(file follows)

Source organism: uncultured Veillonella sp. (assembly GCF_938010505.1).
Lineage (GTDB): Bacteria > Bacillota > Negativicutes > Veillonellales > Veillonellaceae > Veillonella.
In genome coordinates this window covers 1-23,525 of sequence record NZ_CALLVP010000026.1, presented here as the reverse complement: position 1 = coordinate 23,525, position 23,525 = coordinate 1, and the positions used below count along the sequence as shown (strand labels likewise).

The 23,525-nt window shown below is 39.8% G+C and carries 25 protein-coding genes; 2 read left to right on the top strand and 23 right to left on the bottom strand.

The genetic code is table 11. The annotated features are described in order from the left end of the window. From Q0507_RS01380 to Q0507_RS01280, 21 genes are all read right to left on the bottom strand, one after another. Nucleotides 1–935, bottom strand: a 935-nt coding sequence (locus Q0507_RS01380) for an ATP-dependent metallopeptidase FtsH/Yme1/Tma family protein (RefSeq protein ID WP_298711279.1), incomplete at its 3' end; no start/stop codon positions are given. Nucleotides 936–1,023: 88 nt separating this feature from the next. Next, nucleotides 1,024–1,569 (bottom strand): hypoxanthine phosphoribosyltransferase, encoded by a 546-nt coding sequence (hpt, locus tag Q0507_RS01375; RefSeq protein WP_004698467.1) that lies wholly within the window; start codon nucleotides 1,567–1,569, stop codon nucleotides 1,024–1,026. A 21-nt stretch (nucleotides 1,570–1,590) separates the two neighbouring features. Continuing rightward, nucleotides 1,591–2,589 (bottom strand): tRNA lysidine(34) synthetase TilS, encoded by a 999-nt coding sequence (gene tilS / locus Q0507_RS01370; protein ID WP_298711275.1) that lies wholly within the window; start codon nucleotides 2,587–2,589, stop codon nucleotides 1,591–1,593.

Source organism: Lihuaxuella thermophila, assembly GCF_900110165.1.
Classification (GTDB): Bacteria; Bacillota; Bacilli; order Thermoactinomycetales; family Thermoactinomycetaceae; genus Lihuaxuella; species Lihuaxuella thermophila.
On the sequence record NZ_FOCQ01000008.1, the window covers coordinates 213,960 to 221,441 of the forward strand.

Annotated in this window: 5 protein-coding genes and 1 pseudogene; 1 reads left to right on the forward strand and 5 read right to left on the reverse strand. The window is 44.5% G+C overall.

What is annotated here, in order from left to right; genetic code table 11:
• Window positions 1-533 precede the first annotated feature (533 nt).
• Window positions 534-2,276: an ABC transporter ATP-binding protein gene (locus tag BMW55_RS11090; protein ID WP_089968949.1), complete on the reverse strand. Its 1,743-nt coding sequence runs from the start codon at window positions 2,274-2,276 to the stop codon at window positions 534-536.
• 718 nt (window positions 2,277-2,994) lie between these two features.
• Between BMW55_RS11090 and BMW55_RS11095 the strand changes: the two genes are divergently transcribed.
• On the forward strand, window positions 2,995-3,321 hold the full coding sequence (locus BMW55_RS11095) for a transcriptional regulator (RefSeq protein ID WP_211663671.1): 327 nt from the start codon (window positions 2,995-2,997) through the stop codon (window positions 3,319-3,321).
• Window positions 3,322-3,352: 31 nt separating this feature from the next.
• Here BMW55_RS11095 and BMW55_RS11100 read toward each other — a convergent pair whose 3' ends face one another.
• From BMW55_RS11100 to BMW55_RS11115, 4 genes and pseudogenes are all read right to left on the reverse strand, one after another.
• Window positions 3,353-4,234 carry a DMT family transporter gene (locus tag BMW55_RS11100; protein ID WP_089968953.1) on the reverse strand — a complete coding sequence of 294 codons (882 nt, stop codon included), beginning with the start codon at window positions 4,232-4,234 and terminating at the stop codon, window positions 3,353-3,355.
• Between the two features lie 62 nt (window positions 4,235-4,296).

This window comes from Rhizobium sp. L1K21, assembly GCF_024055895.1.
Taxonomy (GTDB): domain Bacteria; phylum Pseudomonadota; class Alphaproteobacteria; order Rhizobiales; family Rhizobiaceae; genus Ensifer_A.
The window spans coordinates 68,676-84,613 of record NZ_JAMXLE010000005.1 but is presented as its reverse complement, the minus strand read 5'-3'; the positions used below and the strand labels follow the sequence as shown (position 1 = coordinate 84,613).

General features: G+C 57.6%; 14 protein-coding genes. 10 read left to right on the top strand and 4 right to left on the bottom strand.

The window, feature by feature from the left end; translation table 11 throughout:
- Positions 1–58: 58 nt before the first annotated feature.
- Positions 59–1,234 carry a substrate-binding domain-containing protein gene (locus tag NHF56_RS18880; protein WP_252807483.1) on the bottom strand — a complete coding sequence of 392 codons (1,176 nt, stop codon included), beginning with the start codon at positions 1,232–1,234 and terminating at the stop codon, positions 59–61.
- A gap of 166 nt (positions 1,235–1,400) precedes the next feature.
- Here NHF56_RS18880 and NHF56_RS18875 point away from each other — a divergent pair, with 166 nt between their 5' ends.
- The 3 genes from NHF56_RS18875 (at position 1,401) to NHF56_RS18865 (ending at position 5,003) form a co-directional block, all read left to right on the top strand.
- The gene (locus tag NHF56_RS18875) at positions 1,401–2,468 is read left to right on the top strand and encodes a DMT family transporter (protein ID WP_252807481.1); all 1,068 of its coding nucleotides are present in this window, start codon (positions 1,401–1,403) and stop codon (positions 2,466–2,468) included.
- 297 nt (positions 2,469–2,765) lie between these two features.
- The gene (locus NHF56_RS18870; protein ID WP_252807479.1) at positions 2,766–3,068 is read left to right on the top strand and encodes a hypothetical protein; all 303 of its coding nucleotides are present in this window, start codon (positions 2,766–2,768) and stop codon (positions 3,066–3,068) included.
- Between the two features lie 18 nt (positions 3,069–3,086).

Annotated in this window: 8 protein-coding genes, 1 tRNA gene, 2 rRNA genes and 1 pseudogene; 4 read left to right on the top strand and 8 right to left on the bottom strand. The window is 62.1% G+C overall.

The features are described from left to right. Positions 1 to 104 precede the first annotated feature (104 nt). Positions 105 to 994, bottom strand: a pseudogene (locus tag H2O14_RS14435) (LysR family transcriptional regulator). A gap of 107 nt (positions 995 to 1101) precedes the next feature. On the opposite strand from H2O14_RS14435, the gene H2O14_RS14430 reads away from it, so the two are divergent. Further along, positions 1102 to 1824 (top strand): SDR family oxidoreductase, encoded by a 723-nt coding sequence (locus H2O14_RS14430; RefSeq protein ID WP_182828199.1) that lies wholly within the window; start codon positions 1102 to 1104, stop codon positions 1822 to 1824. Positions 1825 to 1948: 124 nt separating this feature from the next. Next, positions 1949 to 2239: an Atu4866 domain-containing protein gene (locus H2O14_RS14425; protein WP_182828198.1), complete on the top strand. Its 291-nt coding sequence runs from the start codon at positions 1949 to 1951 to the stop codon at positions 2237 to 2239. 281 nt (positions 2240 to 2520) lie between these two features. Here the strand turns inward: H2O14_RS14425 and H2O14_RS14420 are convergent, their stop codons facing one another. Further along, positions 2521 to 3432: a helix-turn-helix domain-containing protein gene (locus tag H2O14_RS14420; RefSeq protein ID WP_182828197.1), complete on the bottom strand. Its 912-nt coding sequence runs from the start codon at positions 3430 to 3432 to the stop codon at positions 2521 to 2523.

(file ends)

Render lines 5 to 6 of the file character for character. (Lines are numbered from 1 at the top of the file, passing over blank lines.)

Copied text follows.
The genetic code is table 11. The annotated features are described in order from the left end of the window. From Q0507_RS01380 to Q0507_RS01280, 21 genes are all read right to left on the bottom strand, one after another. Nucleotides 1–935, bottom strand: a 935-nt coding sequence (locus Q0507_RS01380) for an ATP-dependent metallopeptidase FtsH/Yme1/Tma family protein (RefSeq protein ID WP_298711279.1), incomplete at its 3' end; no start/stop codon positions are given. Nucleotides 936–1,023: 88 nt separating this feature from the next. Next, nucleotides 1,024–1,569 (bottom strand): hypoxanthine phosphoribosyltransferase, encoded by a 546-nt coding sequence (hpt, locus tag Q0507_RS01375; RefSeq protein WP_004698467.1) that lies wholly within the window; start codon nucleotides 1,567–1,569, stop codon nucleotides 1,024–1,026. A 21-nt stretch (nucleotides 1,570–1,590) separates the two neighbouring features. Continuing rightward, nucleotides 1,591–2,589 (bottom strand): tRNA lysidine(34) synthetase TilS, encoded by a 999-nt coding sequence (gene tilS / locus Q0507_RS01370; protein ID WP_298711275.1) that lies wholly within the window; start codon nucleotides 2,587–2,589, stop codon nucleotides 1,591–1,593.

Source organism: Lihuaxuella thermophila, assembly GCF_900110165.1.